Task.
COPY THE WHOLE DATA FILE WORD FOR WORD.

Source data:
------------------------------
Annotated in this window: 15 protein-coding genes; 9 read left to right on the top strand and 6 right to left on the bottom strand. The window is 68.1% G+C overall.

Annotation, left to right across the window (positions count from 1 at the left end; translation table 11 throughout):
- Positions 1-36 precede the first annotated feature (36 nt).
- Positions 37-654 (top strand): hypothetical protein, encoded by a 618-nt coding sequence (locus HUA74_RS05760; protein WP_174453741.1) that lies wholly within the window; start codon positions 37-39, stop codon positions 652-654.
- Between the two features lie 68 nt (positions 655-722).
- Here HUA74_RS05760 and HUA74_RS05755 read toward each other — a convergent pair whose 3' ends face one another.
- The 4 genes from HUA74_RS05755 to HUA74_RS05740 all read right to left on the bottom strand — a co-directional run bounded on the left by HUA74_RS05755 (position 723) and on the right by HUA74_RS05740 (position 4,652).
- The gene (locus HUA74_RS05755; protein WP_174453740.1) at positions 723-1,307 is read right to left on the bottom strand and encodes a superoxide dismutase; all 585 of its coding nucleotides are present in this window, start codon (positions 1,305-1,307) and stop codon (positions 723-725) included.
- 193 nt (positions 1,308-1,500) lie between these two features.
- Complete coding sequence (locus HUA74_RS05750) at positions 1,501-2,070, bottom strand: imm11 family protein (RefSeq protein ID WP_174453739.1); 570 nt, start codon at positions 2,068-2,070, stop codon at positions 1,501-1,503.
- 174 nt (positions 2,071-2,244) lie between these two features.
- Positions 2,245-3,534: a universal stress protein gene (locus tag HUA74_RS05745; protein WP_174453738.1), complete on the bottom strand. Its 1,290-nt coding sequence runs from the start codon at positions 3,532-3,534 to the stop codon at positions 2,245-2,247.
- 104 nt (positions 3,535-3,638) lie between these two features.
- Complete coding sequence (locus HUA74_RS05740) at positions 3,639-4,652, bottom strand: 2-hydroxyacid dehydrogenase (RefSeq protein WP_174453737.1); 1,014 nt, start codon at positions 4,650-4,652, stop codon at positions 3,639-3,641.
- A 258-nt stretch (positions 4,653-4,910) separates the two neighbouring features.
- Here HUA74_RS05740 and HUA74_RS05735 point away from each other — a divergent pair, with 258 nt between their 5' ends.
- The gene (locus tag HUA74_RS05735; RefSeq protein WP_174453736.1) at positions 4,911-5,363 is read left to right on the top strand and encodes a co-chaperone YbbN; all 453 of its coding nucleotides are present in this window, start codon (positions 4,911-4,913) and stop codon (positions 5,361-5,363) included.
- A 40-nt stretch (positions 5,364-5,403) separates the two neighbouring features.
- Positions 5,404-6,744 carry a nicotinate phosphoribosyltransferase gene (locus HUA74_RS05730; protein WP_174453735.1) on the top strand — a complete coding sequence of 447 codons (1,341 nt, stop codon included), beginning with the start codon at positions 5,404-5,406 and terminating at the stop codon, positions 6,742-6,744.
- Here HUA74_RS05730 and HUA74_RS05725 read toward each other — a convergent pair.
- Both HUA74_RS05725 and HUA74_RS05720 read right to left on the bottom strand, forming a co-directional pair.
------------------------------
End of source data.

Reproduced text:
Annotated in this window: 15 protein-coding genes; 9 read left to right on the top strand and 6 right to left on the bottom strand. The window is 68.1% G+C overall.

Annotation, left to right across the window (positions count from 1 at the left end; translation table 11 throughout):
- Positions 1-36 precede the first annotated feature (36 nt).
- Positions 37-654 (top strand): hypothetical protein, encoded by a 618-nt coding sequence (locus HUA74_RS05760; protein WP_174453741.1) that lies wholly within the window; start codon positions 37-39, stop codon positions 652-654.
- Between the two features lie 68 nt (positions 655-722).
- Here HUA74_RS05760 and HUA74_RS05755 read toward each other — a convergent pair whose 3' ends face one another.
- The 4 genes from HUA74_RS05755 to HUA74_RS05740 all read right to left on the bottom strand — a co-directional run bounded on the left by HUA74_RS05755 (position 723) and on the right by HUA74_RS05740 (position 4,652).
- The gene (locus HUA74_RS05755; protein WP_174453740.1) at positions 723-1,307 is read right to left on the bottom strand and encodes a superoxide dismutase; all 585 of its coding nucleotides are present in this window, start codon (positions 1,305-1,307) and stop codon (positions 723-725) included.
- 193 nt (positions 1,308-1,500) lie between these two features.
- Complete coding sequence (locus HUA74_RS05750) at positions 1,501-2,070, bottom strand: imm11 family protein (RefSeq protein ID WP_174453739.1); 570 nt, start codon at positions 2,068-2,070, stop codon at positions 1,501-1,503.
- 174 nt (positions 2,071-2,244) lie between these two features.
- Positions 2,245-3,534: a universal stress protein gene (locus tag HUA74_RS05745; protein WP_174453738.1), complete on the bottom strand. Its 1,290-nt coding sequence runs from the start codon at positions 3,532-3,534 to the stop codon at positions 2,245-2,247.
- 104 nt (positions 3,535-3,638) lie between these two features.
- Complete coding sequence (locus HUA74_RS05740) at positions 3,639-4,652, bottom strand: 2-hydroxyacid dehydrogenase (RefSeq protein WP_174453737.1); 1,014 nt, start codon at positions 4,650-4,652, stop codon at positions 3,639-3,641.
- A 258-nt stretch (positions 4,653-4,910) separates the two neighbouring features.
- Here HUA74_RS05740 and HUA74_RS05735 point away from each other — a divergent pair, with 258 nt between their 5' ends.
- The gene (locus tag HUA74_RS05735; RefSeq protein WP_174453736.1) at positions 4,911-5,363 is read left to right on the top strand and encodes a co-chaperone YbbN; all 453 of its coding nucleotides are present in this window, start codon (positions 4,911-4,913) and stop codon (positions 5,361-5,363) included.
- A 40-nt stretch (positions 5,364-5,403) separates the two neighbouring features.
- Positions 5,404-6,744 carry a nicotinate phosphoribosyltransferase gene (locus HUA74_RS05730; protein WP_174453735.1) on the top strand — a complete coding sequence of 447 codons (1,341 nt, stop codon included), beginning with the start codon at positions 5,404-5,406 and terminating at the stop codon, positions 6,742-6,744.
- Here HUA74_RS05730 and HUA74_RS05725 read toward each other — a convergent pair.
- Both HUA74_RS05725 and HUA74_RS05720 read right to left on the bottom strand, forming a co-directional pair.